Accent coasts poorly, but why? - Page 5 - Fuelly Forums

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Old 04-02-2009, 05:08 PM   #41
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Quote:
Originally Posted by Eyeteaguy View Post
Hey, the gearing is quite poor. At 55 MPH it revs at 3,000.
I thought my car was bad, 70mph at 3,000rpm.

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I can only guess the hollow bumper is making a scoop and the faster you go, the smaller the bubble of air from the front is and the air is getting into the rear bumper.
Coroplast has been used successfully for that exact problem.

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And to clarify. The autobody guy was talking about wanted a sheet metal belly tray, quite heavy.
Not a problem. Weight is just NOT as big of a deal as most people make it out to be. See the link about weight in my sig; see also Basjoos car:
http://aerocivic.com
This guy tacked on loads of stuff to his car to lower his aerodynamic drag. It's got to have considerable extra weight, and it's on a car that is known to be sensitive to weight. Reduced aerodynamic drag thoroughly pays for any efficiency loss to weight.

I suspect that your low-geared car will not be bothered by 100 pounds of modifications. If you do mostly highway driving in that car, then you might as well load another 800 pounds in the car...it will barely make a dent in your fuel economy.
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Old 04-02-2009, 05:41 PM   #42
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Quote:
Originally Posted by theholycow View Post
Coroplast has been used successfully for that exact problem.
So THAT'S what that stuff is called. Cool.
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Main Entry: co de pen dence - see codependency
co de pen den cy
Pronunciation: \kō-di-ˈpen-dən(t)-sē\
Function: noun
Date: 1979

: a psychological condition or a relationship in which a person is controlled or manipulated by another who is affected with a pathological condition (as an addiction to alcohol or heroin) ; broadly : dependence on the needs of or control by another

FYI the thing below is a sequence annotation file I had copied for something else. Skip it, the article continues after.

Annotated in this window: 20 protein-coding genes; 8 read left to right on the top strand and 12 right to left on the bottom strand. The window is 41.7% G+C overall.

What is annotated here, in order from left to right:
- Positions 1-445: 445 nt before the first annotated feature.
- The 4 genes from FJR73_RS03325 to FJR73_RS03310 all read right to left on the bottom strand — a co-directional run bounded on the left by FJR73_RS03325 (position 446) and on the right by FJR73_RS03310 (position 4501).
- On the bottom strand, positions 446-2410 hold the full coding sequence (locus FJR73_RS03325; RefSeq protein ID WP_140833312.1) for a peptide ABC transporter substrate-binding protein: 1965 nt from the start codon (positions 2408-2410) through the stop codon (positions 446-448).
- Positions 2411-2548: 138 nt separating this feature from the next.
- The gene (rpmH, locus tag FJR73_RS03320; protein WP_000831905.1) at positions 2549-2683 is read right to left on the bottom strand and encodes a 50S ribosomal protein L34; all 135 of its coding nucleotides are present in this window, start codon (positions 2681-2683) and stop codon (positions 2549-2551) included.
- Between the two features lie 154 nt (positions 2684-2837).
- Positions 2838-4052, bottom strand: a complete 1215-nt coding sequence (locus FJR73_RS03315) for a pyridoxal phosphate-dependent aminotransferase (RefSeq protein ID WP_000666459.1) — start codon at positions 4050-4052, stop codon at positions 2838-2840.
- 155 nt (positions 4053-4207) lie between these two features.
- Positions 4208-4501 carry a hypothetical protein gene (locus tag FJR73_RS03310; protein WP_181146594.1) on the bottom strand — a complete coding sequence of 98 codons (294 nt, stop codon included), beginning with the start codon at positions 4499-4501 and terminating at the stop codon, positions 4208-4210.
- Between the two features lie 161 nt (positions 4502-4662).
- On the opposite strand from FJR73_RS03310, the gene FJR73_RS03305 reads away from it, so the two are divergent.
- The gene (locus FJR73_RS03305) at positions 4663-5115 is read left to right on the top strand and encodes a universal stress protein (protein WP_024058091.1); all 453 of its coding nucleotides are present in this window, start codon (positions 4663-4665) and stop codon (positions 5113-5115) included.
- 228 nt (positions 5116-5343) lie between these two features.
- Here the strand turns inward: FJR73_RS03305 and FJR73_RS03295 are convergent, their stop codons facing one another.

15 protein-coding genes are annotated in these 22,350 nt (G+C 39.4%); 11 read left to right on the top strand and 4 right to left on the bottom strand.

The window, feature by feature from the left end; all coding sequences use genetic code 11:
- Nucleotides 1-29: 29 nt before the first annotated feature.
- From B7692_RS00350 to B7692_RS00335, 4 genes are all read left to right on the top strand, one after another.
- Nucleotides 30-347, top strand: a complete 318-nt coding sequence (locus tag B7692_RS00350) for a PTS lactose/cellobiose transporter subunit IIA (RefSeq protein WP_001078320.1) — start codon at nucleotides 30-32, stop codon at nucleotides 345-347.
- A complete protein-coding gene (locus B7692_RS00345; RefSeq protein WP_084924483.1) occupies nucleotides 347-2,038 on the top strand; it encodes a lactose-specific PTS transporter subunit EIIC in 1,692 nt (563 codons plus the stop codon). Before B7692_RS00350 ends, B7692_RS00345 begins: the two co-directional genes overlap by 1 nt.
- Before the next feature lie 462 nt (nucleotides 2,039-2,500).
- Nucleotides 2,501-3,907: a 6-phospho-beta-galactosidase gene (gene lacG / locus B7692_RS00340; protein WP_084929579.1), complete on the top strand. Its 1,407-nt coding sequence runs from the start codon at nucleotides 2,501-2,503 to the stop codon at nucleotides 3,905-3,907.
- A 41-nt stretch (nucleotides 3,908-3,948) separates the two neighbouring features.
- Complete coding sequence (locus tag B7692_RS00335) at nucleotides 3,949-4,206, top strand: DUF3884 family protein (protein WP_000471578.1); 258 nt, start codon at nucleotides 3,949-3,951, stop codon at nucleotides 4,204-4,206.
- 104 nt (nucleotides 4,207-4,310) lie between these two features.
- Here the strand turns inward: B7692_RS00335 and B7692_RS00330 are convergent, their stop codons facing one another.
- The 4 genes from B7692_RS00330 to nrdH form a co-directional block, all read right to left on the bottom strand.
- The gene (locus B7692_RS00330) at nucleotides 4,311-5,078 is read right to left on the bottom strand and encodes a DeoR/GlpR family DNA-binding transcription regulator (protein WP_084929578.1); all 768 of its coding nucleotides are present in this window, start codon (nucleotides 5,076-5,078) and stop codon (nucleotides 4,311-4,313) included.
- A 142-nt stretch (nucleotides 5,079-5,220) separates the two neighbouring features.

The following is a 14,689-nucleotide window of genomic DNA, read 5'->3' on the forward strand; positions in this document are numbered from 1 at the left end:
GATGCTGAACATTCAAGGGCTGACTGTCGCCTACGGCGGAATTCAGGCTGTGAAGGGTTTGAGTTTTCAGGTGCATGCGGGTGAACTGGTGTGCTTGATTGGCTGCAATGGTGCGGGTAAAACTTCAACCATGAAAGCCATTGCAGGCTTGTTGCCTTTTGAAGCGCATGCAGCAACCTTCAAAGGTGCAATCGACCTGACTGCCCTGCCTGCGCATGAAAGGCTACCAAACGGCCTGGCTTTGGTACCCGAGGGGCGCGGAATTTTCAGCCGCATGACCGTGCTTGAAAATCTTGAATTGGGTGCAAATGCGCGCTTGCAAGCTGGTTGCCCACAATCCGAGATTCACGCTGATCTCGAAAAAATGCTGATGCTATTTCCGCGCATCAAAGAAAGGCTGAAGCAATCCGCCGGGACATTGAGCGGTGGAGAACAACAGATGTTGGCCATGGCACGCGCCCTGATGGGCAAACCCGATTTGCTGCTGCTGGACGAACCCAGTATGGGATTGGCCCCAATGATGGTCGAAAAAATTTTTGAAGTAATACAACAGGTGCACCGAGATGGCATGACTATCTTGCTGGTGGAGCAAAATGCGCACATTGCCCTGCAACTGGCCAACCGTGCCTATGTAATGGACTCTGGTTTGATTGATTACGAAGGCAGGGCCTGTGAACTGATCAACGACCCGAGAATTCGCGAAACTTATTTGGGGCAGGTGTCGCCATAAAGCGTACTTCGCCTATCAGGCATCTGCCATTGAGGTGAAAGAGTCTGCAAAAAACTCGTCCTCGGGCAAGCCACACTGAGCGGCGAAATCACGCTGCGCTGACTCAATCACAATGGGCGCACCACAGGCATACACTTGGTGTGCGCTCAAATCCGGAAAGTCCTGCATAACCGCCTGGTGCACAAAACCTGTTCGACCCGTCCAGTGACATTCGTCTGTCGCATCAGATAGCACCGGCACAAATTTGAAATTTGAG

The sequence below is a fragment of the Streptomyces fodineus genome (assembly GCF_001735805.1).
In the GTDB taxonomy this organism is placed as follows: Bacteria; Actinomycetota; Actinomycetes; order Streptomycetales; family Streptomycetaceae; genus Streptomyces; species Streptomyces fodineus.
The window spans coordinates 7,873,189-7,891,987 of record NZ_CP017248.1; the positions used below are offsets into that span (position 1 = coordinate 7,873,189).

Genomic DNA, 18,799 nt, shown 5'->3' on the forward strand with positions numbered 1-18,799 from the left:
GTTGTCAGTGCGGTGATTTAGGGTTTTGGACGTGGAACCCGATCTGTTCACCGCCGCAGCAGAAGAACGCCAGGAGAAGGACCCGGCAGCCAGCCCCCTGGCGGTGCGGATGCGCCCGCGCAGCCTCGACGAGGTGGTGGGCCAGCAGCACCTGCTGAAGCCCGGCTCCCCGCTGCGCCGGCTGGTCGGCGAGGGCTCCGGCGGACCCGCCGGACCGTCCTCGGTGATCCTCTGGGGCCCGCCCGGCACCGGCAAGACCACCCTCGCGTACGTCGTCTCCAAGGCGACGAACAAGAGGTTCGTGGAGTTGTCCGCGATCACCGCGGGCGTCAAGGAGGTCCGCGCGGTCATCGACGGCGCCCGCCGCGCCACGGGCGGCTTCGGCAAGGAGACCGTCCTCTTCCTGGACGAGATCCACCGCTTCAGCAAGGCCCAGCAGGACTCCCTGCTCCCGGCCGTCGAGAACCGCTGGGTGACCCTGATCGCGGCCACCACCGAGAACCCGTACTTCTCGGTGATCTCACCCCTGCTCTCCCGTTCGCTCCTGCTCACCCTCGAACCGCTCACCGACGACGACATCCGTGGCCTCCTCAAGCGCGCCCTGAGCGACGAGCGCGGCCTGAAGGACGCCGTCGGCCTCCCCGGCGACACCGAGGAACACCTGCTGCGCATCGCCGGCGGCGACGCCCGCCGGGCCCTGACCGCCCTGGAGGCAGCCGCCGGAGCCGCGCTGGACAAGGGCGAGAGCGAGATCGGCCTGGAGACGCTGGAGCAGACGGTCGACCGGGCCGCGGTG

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Old 04-02-2009, 05:43 PM   #43
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Yup. Besides abandoned campaign signs, it can be bought in large sheets from sign shops.
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Old 04-02-2009, 05:45 PM   #44
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Used to come across it at an art supply place where I went to college. Never noticed the name though.
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Main Entry: co de pen dence - see codependency
co de pen den cy
Pronunciation: \kō-di-ˈpen-dən(t)-sē\
Function: noun
Date: 1979

: a psychological condition or a relationship in which a person is controlled or manipulated by another who is affected with a pathological condition (as an addiction to alcohol or heroin) ; broadly : dependence on the needs of or control by another
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Old 04-06-2009, 06:07 PM   #45
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Use real fasteners on coroplast, if you do use coroplast.
A couple summers ago I built some coroplast aero mods with duct tape.
I spent a lot of time fixing where it came apart while driving. And only recently did the last of the gross residue go away.

Metal screws would theoretically corrode if they are not the same material as your car's sheet metal. Since the car is likely galvanized steel, and the screw would contact both the steel and the galvanized skin, I think corrosion is nearly guaranteed. I'm considering using rubber well nuts (aka expansion nuts) for my future/hopeful underbody mod projects. I used them for mounting license plates and they held up very well.
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Old 04-06-2009, 06:16 PM   #46